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This Robo-Van Startup Will Handle Walmart’s ‘Middle Mile’


Arkansas shoppers who like ordering their groceries online and picking them up at their local Walmart will soon get a bit of extra help from a self-driving robot—though few will realize it. In a deal announced this week, Walmart will use robo-vans from startup Gatik to help move goods from its Supercenter in Rogers, Arkansas, to a Neighborhood Market in nearby Bentonville, where customers can get their bags with laundry detergent, paper towels, potato chips, and whatever else.

Alex Davies covers autonomous vehicles and other transportation machines for WIRED.

In the pilot program, Palo Alto, California-based Gatik will run three of its modified Ford Transit Connect vans in this “middle mile” logistics scheme, making up to 10 runs a day, seven days a week, during daylight. With human safety operators behind the wheel as backups, the vans will follow one of two routes between the stores: a roundabout 5-mile (one-way) trip that avoids some tricky driving scenarios, or a more direct, uncompromising 2-mile shot. “The main aim is to do that repeatedly, safely, without a safety driver onboard,” says Gatik CEO Gautam Narang.

The difficulty of that task—operating reliably enough to eliminate the human backup—explains Gatik’s limited ambitions. The startup has no plans to move on to robo-taxis, or deal with individual passengers, or even recipients of whatever it’s moving. “We don’t have to wait for changing consumer behavior,” Narang says, meaning waiting for people to become comfortable with the idea of riding inside a robot, or even walking to the curb to retrieve their order from a robot than can’t walk up to their door. Gatik wants to work with businesses like Walmart, finding the spots where cutting out the cost of human labor makes a robot valuable. Narang says Gatik can cut the cost of the trips it’s making for Walmart by as much as 50 percent. Gatik declined to say how long the pilot will last, but a spokesperson said that if all goes well, the companies may extend their relationship to other routes.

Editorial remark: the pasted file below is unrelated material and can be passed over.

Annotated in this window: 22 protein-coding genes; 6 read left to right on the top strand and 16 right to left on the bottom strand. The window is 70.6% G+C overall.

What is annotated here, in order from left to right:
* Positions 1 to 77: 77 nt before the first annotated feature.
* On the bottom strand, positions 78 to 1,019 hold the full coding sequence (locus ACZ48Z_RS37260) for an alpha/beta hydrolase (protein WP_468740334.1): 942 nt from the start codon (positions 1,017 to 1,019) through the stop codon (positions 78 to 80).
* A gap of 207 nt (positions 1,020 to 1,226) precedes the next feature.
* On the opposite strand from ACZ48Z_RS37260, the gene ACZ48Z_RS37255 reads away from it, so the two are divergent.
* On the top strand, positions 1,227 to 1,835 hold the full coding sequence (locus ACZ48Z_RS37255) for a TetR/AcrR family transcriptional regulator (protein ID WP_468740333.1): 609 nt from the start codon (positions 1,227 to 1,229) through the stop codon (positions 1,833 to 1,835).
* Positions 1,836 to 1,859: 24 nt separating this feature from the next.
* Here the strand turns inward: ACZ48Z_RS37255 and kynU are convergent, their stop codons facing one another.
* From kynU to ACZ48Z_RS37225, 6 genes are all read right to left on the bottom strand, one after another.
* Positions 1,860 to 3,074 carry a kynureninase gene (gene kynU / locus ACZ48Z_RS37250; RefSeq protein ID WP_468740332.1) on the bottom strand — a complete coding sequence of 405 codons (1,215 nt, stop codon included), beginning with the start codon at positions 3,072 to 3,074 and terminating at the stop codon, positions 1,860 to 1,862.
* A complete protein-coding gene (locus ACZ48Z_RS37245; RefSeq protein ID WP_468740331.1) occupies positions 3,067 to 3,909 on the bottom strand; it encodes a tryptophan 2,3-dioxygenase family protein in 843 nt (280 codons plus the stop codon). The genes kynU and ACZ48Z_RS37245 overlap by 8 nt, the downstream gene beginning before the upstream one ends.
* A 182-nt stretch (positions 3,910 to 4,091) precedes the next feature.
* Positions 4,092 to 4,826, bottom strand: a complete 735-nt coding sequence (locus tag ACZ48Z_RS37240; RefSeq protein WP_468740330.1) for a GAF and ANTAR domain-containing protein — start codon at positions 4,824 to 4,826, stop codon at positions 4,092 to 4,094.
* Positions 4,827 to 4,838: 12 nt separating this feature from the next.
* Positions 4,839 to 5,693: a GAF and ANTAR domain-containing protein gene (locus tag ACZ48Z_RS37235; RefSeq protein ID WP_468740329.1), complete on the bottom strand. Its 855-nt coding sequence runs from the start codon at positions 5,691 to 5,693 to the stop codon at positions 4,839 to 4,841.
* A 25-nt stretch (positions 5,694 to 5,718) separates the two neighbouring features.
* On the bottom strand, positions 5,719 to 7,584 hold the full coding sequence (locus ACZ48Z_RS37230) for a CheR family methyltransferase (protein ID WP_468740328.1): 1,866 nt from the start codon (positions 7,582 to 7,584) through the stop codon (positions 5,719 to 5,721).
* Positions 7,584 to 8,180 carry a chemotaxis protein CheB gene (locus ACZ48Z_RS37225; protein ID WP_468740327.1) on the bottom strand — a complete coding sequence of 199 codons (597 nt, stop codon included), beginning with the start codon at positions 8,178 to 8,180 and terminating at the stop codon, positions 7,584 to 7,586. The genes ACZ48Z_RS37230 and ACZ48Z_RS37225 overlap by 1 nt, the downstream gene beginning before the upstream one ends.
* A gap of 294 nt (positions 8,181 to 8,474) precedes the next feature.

Like other startups joining the robo-fray in recent years, Gatik is pursuing a targeted niche, rather than a more ambitious effort to move passengers.


That only works, though, if its vehicles can handle the routes on their own. Using the standard suite of lidar, radar, and camera sensors, Gatik’s van will face relatively complex scenarios, including lane changes and an unprotected left turn—an enduring bugaboo of robo-car developers—on the shorter, more direct route between the stores. During rush hour or other busy times, when moving fast isn’t a priority, it can use the 5-mile route, which takes a bit longer but avoids the tricky left. (Narang points out that UPS human drivers don’t turn left much either, but that’s more a question of fuel economy than ability.)


The WIRED Guide to Self-Driving Cars

Funded by a $4.5 million seed round led by Innovation Endeavors, Narang’s team of 15 to 20 people is spread among tech centers in Palo Alto and Toronto, along with an operations team in Arkansas. As with other startups joining the robo-fray in recent years, Gatik has a very specific target in mind. It wants to sit between the long-haul trucks of Kodiak, Pronto, Starsky, and Ike, and the last-mile delivery work of Nuro, Boxbot, Refraction, and sidewalk robots shops like Marble and Starship.

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